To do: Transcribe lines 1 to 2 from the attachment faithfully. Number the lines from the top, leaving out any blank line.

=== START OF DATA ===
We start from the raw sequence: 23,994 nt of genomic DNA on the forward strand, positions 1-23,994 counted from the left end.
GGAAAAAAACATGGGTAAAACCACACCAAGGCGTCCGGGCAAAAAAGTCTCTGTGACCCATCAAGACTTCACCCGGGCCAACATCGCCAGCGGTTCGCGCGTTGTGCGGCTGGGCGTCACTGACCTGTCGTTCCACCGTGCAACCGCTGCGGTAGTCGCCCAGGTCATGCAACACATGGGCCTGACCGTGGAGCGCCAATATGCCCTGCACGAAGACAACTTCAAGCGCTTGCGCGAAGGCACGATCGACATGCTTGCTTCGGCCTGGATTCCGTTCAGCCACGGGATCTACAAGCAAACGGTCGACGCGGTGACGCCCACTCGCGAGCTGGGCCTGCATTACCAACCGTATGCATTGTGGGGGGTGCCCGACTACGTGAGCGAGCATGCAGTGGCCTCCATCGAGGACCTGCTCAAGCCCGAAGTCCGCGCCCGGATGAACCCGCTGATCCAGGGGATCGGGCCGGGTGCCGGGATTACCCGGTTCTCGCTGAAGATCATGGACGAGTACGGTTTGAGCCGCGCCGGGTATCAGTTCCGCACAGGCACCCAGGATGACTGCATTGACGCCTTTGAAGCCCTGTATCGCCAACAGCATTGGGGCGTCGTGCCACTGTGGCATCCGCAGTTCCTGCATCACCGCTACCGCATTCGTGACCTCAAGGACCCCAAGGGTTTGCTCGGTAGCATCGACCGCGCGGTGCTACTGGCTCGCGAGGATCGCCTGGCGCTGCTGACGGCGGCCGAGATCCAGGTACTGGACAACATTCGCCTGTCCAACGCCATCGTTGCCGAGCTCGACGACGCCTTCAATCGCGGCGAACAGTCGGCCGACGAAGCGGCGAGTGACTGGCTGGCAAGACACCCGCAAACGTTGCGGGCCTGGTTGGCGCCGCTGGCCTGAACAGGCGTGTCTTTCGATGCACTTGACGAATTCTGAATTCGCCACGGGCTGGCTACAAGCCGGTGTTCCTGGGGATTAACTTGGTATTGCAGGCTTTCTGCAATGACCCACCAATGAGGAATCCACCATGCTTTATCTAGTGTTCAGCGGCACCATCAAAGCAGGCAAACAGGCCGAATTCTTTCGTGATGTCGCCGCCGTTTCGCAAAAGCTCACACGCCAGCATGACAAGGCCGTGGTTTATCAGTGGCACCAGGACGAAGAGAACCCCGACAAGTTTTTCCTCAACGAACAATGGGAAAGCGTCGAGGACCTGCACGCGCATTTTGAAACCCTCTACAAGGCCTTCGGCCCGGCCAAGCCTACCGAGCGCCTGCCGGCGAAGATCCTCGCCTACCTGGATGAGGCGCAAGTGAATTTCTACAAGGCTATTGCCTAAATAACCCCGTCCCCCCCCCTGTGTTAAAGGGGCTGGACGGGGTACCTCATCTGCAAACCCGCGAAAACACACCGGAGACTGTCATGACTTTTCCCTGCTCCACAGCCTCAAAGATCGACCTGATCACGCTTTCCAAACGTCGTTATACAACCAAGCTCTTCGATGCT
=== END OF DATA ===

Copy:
We start from the raw sequence: 23,994 nt of genomic DNA on the forward strand, positions 1-23,994 counted from the left end.
GGAAAAAAACATGGGTAAAACCACACCAAGGCGTCCGGGCAAAAAAGTCTCTGTGACCCATCAAGACTTCACCCGGGCCAACATCGCCAGCGGTTCGCGCGTTGTGCGGCTGGGCGTCACTGACCTGTCGTTCCACCGTGCAACCGCTGCGGTAGTCGCCCAGGTCATGCAACACATGGGCCTGACCGTGGAGCGCCAATATGCCCTGCACGAAGACAACTTCAAGCGCTTGCGCGAAGGCACGATCGACATGCTTGCTTCGGCCTGGATTCCGTTCAGCCACGGGATCTACAAGCAAACGGTCGACGCGGTGACGCCCACTCGCGAGCTGGGCCTGCATTACCAACCGTATGCATTGTGGGGGGTGCCCGACTACGTGAGCGAGCATGCAGTGGCCTCCATCGAGGACCTGCTCAAGCCCGAAGTCCGCGCCCGGATGAACCCGCTGATCCAGGGGATCGGGCCGGGTGCCGGGATTACCCGGTTCTCGCTGAAGATCATGGACGAGTACGGTTTGAGCCGCGCCGGGTATCAGTTCCGCACAGGCACCCAGGATGACTGCATTGACGCCTTTGAAGCCCTGTATCGCCAACAGCATTGGGGCGTCGTGCCACTGTGGCATCCGCAGTTCCTGCATCACCGCTACCGCATTCGTGACCTCAAGGACCCCAAGGGTTTGCTCGGTAGCATCGACCGCGCGGTGCTACTGGCTCGCGAGGATCGCCTGGCGCTGCTGACGGCGGCCGAGATCCAGGTACTGGACAACATTCGCCTGTCCAACGCCATCGTTGCCGAGCTCGACGACGCCTTCAATCGCGGCGAACAGTCGGCCGACGAAGCGGCGAGTGACTGGCTGGCAAGACACCCGCAAACGTTGCGGGCCTGGTTGGCGCCGCTGGCCTGAACAGGCGTGTCTTTCGATGCACTTGACGAATTCTGAATTCGCCACGGGCTGGCTACAAGCCGGTGTTCCTGGGGATTAACTTGGTATTGCAGGCTTTCTGCAATGACCCACCAATGAGGAATCCACCATGCTTTATCTAGTGTTCAGCGGCACCATCAAAGCAGGCAAACAGGCCGAATTCTTTCGTGATGTCGCCGCCGTTTCGCAAAAGCTCACACGCCAGCATGACAAGGCCGTGGTTTATCAGTGGCACCAGGACGAAGAGAACCCCGACAAGTTTTTCCTCAACGAACAATGGGAAAGCGTCGAGGACCTGCACGCGCATTTTGAAACCCTCTACAAGGCCTTCGGCCCGGCCAAGCCTACCGAGCGCCTGCCGGCGAAGATCCTCGCCTACCTGGATGAGGCGCAAGTGAATTTCTACAAGGCTATTGCCTAAATAACCCCGTCCCCCCCCCTGTGTTAAAGGGGCTGGACGGGGTACCTCATCTGCAAACCCGCGAAAACACACCGGAGACTGTCATGACTTTTCCCTGCTCCACAGCCTCAAAGATCGACCTGATCACGCTTTCCAAACGTCGTTATACAACCAAGCTCTTCGATGCT